In support of his upcoming memoirs, Chicago Bulls forward Dennis Rodman is hitting the tube this week, appearing on an episode of "The Tonight Show" and tonight's "Dateline NBC," in what should be a "probing" interview with Stone Phillips, as the two hit the town.
Actually, a big tip of the cap goes to ESPN and reporter Bonnie Bernstein, who sat down with Rodman for the network's "Sunday Conversation" and grilled him on just what it would take to achieve whatever might pass for happiness in that multi-hued head.
"The Worm" attempted to wiggle out of Bernstein's question about how much money he wants in his next contract, but to her credit, Bernstein persisted and got the information out.
Rodman advanced the figure of $7 million to $10 million per year for the next two years, saying anything less would drive him into retirement, because he couldn't "sit there and take a back seat" to people he has deemed to be of inferior talent.
(By the way, Dennis, before that book comes out, you might want to run the sentence, "I've gave everything that needed to be gived [sic]," which actually came out during the interview, past an editor. You wouldn't want incorrect grammar in your life story, or would you?)
What exactly is Rodman's talent, anyway? Sure, he can rebound and defend, but as the Bulls, Detroit Pistons and San Antonio Spurs can attest, Rodman has a demonstrated talent for doing the absolute wrong thing at the absolute wrong time for no other reason than he feels like it -- the consequences be damned.
Have you forgotten the time he sat outside the Palace of Auburn Hills in Michigan and hinted at suicide? Or the instance when he refused to play in a playoff game last spring for the Spurs? Or this year's head-butt of an official and the numerous technical fouls for less-than-sportsmanlike, on-court conduct?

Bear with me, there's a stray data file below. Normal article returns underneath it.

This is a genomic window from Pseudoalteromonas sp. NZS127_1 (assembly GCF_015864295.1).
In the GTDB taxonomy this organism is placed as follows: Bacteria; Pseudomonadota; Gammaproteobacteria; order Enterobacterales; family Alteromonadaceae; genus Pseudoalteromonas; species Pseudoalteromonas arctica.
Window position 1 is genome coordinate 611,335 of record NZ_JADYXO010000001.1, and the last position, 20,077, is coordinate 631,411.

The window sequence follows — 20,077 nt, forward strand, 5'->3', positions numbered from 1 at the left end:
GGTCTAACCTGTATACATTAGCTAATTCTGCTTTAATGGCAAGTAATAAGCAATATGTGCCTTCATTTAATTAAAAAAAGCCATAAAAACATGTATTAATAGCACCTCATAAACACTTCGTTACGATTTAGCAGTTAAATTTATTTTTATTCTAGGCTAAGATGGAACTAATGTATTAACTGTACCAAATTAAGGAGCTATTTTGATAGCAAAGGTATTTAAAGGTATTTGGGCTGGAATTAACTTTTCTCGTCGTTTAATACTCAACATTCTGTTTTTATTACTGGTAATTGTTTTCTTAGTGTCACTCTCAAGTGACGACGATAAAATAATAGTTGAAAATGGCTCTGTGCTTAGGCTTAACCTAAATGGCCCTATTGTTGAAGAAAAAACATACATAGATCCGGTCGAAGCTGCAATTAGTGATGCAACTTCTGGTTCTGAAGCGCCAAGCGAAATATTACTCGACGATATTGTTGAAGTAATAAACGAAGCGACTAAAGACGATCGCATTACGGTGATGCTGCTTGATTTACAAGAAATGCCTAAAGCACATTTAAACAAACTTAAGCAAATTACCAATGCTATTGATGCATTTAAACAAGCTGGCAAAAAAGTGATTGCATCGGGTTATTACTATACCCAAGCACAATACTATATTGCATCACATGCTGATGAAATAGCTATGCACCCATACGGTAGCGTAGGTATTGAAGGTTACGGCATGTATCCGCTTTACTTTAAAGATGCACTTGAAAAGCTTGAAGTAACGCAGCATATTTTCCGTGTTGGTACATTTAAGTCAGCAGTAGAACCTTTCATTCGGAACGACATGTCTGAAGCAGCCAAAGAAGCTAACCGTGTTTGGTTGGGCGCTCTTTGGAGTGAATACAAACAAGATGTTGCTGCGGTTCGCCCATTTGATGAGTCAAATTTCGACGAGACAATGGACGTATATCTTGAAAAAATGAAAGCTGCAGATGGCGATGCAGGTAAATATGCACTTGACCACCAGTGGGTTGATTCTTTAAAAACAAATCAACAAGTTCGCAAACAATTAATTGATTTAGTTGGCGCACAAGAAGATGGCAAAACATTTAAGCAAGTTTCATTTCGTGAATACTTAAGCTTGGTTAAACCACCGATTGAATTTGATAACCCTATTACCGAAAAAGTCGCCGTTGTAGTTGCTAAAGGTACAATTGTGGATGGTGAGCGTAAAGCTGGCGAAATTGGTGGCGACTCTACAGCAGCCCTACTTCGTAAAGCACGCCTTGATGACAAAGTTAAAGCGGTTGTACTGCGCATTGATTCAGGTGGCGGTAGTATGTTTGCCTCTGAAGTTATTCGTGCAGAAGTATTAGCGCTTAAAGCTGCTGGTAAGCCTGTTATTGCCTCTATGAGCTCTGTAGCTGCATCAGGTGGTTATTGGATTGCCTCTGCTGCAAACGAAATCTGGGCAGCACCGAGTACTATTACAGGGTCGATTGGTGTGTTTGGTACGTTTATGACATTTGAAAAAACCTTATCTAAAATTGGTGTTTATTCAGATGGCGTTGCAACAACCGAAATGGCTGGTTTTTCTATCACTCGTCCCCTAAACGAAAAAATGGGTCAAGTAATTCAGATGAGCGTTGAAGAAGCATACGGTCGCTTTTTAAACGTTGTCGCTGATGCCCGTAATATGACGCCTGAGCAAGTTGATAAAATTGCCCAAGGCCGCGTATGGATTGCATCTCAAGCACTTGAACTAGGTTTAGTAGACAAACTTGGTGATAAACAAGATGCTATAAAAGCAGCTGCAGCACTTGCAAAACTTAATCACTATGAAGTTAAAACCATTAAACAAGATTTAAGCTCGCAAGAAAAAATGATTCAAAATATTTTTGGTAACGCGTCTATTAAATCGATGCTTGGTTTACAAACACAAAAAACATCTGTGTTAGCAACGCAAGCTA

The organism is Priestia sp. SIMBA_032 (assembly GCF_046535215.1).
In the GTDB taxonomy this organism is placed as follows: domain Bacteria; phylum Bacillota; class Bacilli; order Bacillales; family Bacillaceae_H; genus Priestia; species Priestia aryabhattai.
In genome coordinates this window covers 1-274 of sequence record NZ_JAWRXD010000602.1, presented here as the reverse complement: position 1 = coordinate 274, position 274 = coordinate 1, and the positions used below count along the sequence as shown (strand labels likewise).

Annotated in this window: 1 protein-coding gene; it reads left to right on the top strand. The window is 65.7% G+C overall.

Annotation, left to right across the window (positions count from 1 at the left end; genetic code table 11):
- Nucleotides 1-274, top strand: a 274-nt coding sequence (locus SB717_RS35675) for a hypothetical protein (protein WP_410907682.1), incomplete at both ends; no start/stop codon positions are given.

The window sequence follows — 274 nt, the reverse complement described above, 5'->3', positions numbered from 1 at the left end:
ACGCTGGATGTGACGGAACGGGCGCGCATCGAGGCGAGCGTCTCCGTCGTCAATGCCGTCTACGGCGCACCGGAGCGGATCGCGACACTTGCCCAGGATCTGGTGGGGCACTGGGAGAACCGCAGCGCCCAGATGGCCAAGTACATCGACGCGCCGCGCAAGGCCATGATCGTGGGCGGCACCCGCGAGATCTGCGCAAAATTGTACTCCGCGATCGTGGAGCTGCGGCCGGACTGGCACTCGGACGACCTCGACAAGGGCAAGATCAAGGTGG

But why should Rodman worry? He lives in an era when cretin-like behavior is not only celebrated, but rewarded.
Hey, Albert Belle, want to throw some baseballs into the stands and at a photographer, cuss out a reporter and stand up two businesses that want to employ you to endorse their products? No problem, and take $43 million for your troubles, if that's enough.
How about you, Deion Sanders? Why don't you toss some ice water on a commentator because he dares to criticize you? While you're at it, try leaving some team officials wondering if you're going to show up for the World Series and, to top it off, stage a rather public auction for your overrated services to the highest bidder. Will $35 million be enough? If not, Jerry Jones, a prince in his own right, can get some more.
The Bulls can hardly display clean hands to Rodman.
One of his teammates, Scottie Pippen, once got caught with a gun in his car and refused to play at the end of a playoff game in a fit of pique involving coach Phil Jackson. Another teammate, Michael Jordan, stands up the press and took a little gambling sojourn to Atlantic City during a playoff series.
And the owner, Jerry Reinsdorf, is widely believed to be the biggest hindrance to labor peace in baseball, and challenged the NBA's authority to make rules governing broadcast rights.
Once upon a time, people like Dennis Rodman would have been ostracized. These days, they're in the middle of the crowd.
"And I say to myself, 'What a wonderful world.' "
You won't miss a thing
Contrary to what you may have heard or read recently, the Dallas-San Francisco NFL game on Nov. 10 should be available for Baltimore viewers, despite the presence of a Ravens game at the same 4 p.m. kickoff time.
That particular Sunday is a Fox doubleheader day, meaning its local affiliate -- in this case, Channel 45 -- is entitled to carry two games as long as the Ravens aren't playing at home.
And since the Ravens are in Jacksonville, not Baltimore, on that date, you can bet that Fox will beam in a matchup that has produced some of the highest regular-season ratings ever, even if that game goes head-to-head with the hometown team.
Pub Date: 4/30/96